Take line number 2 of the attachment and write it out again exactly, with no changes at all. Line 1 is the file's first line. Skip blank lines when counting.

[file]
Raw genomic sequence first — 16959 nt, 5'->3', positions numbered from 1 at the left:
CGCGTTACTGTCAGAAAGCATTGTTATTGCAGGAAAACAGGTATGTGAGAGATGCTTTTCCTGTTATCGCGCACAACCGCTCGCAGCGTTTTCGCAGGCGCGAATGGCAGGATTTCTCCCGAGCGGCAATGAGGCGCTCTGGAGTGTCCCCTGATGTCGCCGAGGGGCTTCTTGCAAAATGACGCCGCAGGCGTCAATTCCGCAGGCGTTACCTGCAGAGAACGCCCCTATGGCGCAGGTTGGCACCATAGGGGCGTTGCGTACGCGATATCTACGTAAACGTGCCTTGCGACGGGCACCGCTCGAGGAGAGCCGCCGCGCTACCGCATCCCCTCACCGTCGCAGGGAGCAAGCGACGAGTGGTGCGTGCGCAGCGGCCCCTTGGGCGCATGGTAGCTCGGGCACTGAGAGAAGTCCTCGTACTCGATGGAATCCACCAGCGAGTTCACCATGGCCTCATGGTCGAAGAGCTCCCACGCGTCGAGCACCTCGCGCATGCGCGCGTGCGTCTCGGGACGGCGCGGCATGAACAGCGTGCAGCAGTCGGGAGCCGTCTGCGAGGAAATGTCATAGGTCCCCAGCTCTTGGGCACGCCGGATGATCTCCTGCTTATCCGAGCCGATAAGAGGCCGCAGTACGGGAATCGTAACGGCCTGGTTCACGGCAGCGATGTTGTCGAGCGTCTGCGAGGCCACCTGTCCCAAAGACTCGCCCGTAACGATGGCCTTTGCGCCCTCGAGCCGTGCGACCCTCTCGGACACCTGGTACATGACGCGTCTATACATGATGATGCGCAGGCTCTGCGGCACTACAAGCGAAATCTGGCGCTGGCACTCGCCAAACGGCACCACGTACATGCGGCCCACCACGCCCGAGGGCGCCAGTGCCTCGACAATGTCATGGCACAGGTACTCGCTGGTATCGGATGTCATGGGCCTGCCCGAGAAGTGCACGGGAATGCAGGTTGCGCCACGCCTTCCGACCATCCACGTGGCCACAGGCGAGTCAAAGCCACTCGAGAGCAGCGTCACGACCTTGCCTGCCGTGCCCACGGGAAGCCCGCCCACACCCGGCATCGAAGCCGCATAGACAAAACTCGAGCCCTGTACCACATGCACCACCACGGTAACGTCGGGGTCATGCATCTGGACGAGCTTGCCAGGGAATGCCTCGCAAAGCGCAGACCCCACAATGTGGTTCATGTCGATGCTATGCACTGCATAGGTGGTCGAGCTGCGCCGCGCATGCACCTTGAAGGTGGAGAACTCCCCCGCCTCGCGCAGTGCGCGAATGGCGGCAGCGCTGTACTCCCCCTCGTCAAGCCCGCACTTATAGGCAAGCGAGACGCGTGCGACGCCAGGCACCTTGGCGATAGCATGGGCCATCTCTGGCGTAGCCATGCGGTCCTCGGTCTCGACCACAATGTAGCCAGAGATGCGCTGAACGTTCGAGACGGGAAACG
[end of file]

CGCGTTACTGTCAGAAAGCATTGTTATTGCAGGAAAACAGGTATGTGAGAGATGCTTTTCCTGTTATCGCGCACAACCGCTCGCAGCGTTTTCGCAGGCGCGAATGGCAGGATTTCTCCCGAGCGGCAATGAGGCGCTCTGGAGTGTCCCCTGATGTCGCCGAGGGGCTTCTTGCAAAATGACGCCGCAGGCGTCAATTCCGCAGGCGTTACCTGCAGAGAACGCCCCTATGGCGCAGGTTGGCACCATAGGGGCGTTGCGTACGCGATATCTACGTAAACGTGCCTTGCGACGGGCACCGCTCGAGGAGAGCCGCCGCGCTACCGCATCCCCTCACCGTCGCAGGGAGCAAGCGACGAGTGGTGCGTGCGCAGCGGCCCCTTGGGCGCATGGTAGCTCGGGCACTGAGAGAAGTCCTCGTACTCGATGGAATCCACCAGCGAGTTCACCATGGCCTCATGGTCGAAGAGCTCCCACGCGTCGAGCACCTCGCGCATGCGCGCGTGCGTCTCGGGACGGCGCGGCATGAACAGCGTGCAGCAGTCGGGAGCCGTCTGCGAGGAAATGTCATAGGTCCCCAGCTCTTGGGCACGCCGGATGATCTCCTGCTTATCCGAGCCGATAAGAGGCCGCAGTACGGGAATCGTAACGGCCTGGTTCACGGCAGCGATGTTGTCGAGCGTCTGCGAGGCCACCTGTCCCAAAGACTCGCCCGTAACGATGGCCTTTGCGCCCTCGAGCCGTGCGACCCTCTCGGACACCTGGTACATGACGCGTCTATACATGATGATGCGCAGGCTCTGCGGCACTACAAGCGAAATCTGGCGCTGGCACTCGCCAAACGGCACCACGTACATGCGGCCCACCACGCCCGAGGGCGCCAGTGCCTCGACAATGTCATGGCACAGGTACTCGCTGGTATCGGATGTCATGGGCCTGCCCGAGAAGTGCACGGGAATGCAGGTTGCGCCACGCCTTCCGACCATCCACGTGGCCACAGGCGAGTCAAAGCCACTCGAGAGCAGCGTCACGACCTTGCCTGCCGTGCCCACGGGAAGCCCGCCCACACCCGGCATCGAAGCCGCATAGACAAAACTCGAGCCCTGTACCACATGCACCACCACGGTAACGTCGGGGTCATGCATCTGGACGAGCTTGCCAGGGAATGCCTCGCAAAGCGCAGACCCCACAATGTGGTTCATGTCGATGCTATGCACTGCATAGGTGGTCGAGCTGCGCCGCGCATGCACCTTGAAGGTGGAGAACTCCCCCGCCTCGCGCAGTGCGCGAATGGCGGCAGCGCTGTACTCCCCCTCGTCAAGCCCGCACTTATAGGCAAGCGAGACGCGTGCGACGCCAGGCACCTTGGCGATAGCATGGGCCATCTCTGGCGTAGCCATGCGGTCCTCGGTCTCGACCACAATGTAGCCAGAGATGCGCTGAACGTTCGAGACGGGAAACG